The Russia-Ukraine conflict has triggered a broad-based correction in Indian stocks, providing a good entry point for investors looking to add to their equity allocations or average the cost of equity holdings. But during such situations, events often unfold with such rapidity that you do not have the time to do due diligence on direct stock picks or active fund choices.

Lumpsum investments in index funds can be a good choice to capitalise on such opportunities. We recommend that investors use the recent correction to buy into Nifty Midcap 150 index. While there are a few ETFs and open-end funds mirroring this index, we suggest buying into Motilal Oswal Nifty Midcap 150 Index Fund, given its longer record and competitive costs. We prefer open-end index funds over ETFs because market prices of ETFs can move way off NAV during turbulent market phases and may offer limited liquidity.

Why this index

Four factors argue for investing in the Nifty Midcap 150 over other indices or fund alternatives.

One, with considerable domestic and foreign money flowing into headline indices, the top 100 stocks in the Indian listed universe are now over-researched and over-owned. Flagship large-cap and multicap funds also end up owning sizeable weights in these stocks. This makes the Nifty Midcap 150 Index a good addition for investors who would like to avoid overlaps with their existing large-cap or multi-cap equity funds. After sorting all the stocks in the listed universe based on full market cap, the top 100 are swept into the Nifty 100 index, while the next 150 stocks go into this index.

Two, the Nifty Midcap 150 portfolio features less sector and stock concentration than the Nifty 100. As of end-February 2022, the Nifty Midcap 150 had financial services (16.2 per cent), consumer goods (10.9 per cent), industrial manufacturing (9.9 per cent), automobiles (8.7 per cent) and IT (8 per cent) as its top weights. Adani Total Gas, Tata Power, SRF, Voltas and AU Small Finance Bank at weights of 1-3 per cent were its top stocks. In contrast, the Nifty 100 has its top weights in financials (33 per cent), IT (15 per cent), oil and gas and consumer goods (11 per cent each). Top stocks holdings in Nifty 100 carry higher weights of 5-9.5 per cent.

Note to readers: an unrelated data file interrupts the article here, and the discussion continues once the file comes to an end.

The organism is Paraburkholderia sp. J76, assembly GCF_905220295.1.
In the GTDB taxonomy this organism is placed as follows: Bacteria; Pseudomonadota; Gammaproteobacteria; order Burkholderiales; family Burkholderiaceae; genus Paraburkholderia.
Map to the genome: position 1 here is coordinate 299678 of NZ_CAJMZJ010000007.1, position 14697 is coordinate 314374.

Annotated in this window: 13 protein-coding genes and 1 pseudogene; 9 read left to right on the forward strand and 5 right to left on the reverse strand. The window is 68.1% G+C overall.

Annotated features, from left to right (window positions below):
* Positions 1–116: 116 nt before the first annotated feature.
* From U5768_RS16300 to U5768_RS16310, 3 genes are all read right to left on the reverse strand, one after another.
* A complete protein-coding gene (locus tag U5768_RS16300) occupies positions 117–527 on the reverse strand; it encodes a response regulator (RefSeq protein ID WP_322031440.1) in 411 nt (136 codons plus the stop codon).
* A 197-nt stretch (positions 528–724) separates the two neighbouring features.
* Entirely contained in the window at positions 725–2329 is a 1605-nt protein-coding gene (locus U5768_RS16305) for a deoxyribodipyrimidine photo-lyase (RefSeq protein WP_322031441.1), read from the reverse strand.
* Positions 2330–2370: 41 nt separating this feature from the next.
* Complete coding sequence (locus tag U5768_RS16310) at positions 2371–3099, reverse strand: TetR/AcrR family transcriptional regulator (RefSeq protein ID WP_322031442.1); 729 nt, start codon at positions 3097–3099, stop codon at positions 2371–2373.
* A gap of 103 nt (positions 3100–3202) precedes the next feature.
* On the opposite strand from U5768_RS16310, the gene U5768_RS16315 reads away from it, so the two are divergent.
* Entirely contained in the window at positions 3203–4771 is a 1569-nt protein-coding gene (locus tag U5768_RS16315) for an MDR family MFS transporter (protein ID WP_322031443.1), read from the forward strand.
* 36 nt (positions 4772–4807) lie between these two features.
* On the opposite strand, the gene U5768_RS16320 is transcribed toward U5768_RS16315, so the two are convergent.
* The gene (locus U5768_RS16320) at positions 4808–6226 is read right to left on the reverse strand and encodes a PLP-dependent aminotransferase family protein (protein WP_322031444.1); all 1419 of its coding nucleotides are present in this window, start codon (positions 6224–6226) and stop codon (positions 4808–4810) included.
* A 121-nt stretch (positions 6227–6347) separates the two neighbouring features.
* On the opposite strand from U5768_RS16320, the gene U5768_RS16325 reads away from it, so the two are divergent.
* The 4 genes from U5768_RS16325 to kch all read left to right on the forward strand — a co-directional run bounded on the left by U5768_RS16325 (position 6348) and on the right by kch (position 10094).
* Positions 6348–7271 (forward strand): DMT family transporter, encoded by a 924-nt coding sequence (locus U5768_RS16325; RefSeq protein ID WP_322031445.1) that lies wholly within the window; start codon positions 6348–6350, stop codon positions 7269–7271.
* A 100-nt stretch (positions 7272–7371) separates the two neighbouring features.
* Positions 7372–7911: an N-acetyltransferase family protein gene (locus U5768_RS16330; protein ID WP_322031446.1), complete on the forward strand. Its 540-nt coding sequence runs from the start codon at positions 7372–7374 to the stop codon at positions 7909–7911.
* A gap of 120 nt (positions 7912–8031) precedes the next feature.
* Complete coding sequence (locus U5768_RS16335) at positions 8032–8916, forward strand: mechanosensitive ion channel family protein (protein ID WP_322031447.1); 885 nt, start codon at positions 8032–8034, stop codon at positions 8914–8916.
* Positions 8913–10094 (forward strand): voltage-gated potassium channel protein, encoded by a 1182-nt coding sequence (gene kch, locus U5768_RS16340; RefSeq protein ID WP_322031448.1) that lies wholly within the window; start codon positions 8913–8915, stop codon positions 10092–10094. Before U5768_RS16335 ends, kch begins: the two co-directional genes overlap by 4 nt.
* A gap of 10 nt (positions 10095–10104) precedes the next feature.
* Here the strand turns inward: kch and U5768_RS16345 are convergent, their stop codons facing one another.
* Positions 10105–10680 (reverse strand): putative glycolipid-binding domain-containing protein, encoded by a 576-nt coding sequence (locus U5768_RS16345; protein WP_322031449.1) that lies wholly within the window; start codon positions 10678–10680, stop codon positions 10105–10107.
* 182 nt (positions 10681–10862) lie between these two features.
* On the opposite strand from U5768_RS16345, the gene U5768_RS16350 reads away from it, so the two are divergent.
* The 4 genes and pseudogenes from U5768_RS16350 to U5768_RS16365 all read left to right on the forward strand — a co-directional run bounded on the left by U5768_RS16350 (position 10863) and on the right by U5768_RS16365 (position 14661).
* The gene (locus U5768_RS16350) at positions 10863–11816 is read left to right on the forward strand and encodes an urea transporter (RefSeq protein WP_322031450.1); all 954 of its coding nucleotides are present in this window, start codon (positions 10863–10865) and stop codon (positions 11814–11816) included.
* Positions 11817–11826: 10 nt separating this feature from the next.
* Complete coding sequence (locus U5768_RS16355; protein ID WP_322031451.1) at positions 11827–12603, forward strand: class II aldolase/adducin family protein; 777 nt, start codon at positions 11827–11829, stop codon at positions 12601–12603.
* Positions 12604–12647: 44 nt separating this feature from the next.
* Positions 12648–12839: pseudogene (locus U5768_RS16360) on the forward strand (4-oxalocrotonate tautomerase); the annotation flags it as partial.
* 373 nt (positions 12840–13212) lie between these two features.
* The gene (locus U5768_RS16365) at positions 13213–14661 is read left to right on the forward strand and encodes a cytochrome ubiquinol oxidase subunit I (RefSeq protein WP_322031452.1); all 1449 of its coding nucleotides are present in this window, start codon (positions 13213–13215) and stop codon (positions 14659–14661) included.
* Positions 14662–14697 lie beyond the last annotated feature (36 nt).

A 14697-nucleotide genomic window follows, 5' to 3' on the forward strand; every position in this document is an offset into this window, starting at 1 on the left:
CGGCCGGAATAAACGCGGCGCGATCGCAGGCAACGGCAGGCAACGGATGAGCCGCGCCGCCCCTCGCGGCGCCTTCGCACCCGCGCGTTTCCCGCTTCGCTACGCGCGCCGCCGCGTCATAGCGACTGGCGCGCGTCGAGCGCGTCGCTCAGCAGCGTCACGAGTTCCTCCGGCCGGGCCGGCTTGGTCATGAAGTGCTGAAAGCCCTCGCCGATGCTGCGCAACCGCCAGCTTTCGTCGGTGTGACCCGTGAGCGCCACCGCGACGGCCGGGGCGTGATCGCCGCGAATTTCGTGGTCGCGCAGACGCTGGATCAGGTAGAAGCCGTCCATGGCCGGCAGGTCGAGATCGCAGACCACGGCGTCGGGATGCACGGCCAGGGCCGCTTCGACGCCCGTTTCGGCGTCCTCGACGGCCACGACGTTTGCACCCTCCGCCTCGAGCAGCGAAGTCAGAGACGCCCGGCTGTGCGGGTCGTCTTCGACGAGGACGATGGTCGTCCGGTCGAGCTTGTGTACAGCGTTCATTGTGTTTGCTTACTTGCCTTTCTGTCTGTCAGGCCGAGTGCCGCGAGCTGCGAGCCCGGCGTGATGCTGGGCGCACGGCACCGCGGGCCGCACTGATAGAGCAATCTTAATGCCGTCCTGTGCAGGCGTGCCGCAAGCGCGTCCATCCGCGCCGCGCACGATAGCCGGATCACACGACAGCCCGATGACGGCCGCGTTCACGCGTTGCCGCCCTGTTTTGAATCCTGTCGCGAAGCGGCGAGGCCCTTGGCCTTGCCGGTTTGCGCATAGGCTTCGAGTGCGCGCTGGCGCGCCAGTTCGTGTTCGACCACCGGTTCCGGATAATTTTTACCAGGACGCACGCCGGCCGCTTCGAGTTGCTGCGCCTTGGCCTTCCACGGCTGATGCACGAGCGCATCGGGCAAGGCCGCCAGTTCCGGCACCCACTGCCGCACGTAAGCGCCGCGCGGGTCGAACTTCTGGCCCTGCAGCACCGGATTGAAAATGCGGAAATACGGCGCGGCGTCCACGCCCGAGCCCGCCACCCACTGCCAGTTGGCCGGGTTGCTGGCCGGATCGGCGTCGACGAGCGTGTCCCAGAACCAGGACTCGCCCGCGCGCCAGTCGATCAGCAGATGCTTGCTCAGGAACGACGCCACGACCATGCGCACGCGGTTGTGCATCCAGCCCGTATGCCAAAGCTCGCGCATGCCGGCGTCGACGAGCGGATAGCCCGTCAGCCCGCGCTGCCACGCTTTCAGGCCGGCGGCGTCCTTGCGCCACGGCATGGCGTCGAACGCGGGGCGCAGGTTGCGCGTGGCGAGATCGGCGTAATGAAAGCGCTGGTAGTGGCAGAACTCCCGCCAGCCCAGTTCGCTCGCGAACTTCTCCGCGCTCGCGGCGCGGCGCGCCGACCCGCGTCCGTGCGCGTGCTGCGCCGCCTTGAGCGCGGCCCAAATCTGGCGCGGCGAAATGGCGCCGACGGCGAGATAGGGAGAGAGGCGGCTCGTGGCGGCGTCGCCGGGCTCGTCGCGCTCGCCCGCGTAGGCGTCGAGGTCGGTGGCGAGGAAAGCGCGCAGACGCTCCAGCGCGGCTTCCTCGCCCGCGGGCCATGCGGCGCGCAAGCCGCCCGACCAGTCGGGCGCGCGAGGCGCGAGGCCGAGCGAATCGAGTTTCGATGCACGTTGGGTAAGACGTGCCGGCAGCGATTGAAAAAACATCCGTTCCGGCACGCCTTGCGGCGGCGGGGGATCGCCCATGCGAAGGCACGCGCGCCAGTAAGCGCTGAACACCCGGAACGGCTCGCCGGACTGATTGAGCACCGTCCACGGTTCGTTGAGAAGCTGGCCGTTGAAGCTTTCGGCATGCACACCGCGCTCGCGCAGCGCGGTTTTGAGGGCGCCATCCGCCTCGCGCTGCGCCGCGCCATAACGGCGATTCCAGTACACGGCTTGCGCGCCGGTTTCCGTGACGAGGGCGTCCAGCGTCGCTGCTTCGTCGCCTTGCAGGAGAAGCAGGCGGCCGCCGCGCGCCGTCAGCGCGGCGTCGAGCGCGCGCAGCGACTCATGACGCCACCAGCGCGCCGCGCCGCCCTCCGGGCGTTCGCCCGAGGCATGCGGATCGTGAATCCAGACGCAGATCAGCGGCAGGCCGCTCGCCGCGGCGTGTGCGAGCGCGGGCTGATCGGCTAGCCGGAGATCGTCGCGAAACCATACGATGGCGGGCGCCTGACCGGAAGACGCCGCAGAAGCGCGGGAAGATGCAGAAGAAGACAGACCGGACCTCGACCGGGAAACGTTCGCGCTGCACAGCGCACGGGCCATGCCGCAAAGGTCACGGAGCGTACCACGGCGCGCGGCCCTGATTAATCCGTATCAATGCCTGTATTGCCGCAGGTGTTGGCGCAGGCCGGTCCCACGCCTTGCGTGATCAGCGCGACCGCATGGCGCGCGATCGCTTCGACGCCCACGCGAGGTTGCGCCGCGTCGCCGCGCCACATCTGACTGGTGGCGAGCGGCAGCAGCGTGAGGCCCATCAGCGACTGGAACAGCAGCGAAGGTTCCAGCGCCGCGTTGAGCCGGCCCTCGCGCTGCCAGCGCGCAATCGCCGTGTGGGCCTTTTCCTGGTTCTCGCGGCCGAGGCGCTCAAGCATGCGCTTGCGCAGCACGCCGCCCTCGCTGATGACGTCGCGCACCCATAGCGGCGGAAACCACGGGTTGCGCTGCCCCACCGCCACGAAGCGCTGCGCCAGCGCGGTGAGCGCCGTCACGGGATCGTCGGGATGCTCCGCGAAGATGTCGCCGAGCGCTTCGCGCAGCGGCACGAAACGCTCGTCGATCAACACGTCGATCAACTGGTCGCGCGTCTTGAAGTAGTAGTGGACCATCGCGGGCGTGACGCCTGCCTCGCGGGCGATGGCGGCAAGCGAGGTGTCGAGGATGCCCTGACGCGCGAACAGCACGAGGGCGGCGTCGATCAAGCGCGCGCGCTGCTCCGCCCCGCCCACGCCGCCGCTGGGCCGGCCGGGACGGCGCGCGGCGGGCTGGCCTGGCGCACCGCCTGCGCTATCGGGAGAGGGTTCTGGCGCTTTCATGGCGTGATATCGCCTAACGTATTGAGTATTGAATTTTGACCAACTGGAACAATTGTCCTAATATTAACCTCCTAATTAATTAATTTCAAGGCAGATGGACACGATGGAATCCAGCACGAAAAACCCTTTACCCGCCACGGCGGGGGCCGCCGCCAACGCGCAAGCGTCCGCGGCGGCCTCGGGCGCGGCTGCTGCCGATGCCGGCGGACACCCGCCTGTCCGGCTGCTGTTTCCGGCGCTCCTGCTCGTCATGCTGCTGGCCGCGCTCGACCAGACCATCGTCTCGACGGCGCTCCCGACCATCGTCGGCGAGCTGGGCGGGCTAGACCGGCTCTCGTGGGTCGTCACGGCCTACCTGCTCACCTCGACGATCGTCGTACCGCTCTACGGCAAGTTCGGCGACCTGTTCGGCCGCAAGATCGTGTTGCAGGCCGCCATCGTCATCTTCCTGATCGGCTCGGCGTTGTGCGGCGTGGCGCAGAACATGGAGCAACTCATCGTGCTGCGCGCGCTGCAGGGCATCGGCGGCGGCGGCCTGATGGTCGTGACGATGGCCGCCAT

Three, a rolling return analysis of the Nifty Midcap 150 index against the Nifty 100 (on a total return basis) suggests that the midcap index offers higher return potential with manageable risks, if you are willing to hold for five years plus.

Based on a monthly 5-year rolling return analysis on data from April 2005 to March 2022, the Nifty Midcap 150 generated an average CAGR of 14.5 per cent against 12.1 per cent on the Nifty 100. The Nifty Midcap 150 index also generated more than a 15 per cent CAGR nearly 49 per cent of the time, while the Nifty 100 managed this only 26 per cent of the time. The probability of losses on the two indices were at zero for Nifty 100 and 0.7 per cent for the Nifty Midcap 150. Minimum 5-year returns on the mid-cap index were at a negative 1.8 per cent against a positive 0.5 per cent on the Nifty 100.

Four, buying an index fund to play mid-caps helps investors get around the problem of expanding size that undermines performance in the more successful active mid-cap funds. Currently, leading active funds in the midcap category manage assets of ₹15000-₹35000 crore compared to the sub-₹500 crore assets of the Motilal Oswal Nifty Midcap 150 Fund. The low expense ratio on index funds relative to active funds acts as a kicker to returns. The current expense ratio on Motilal Oswal Nifty Midcap 150 fund’s regular plan is 1.01 per cent and direct plan is 0.21 per cent, which compares well to peers in this category.

Negatives

While the Nifty Midcap 150 index offers good return potential for long-term investors, it also carries higher risks.

One, the valuation of the basket of stocks that make up the Nifty Midcap 150, at PE of 26 times as of March 10, is currently at a premium to the Nifty 100 (21 times), while it ought to be the reverse. This could aggravate near-term downside in the index if the correction prolongs or deepens. The higher PE, though, is partly explained by the Midcap 150 featuring a lower weight to energy and metal stocks that occupy bigger weights in the Nifty 100.

Two, during short-term market drawdowns such as in 2008 or 2011 the Nifty Midcap 150 has subjected investors to much bigger losses than the Nifty 100. The index lost 31 per cent in 2011 and 65 per cent in 2008 compared to losses of 24 per cent and 53 per cent respectively in the Nifty 100. Investors in this fund should therefore be willing to stomach sizeable short-term losses in order to gain from its long-term performance.

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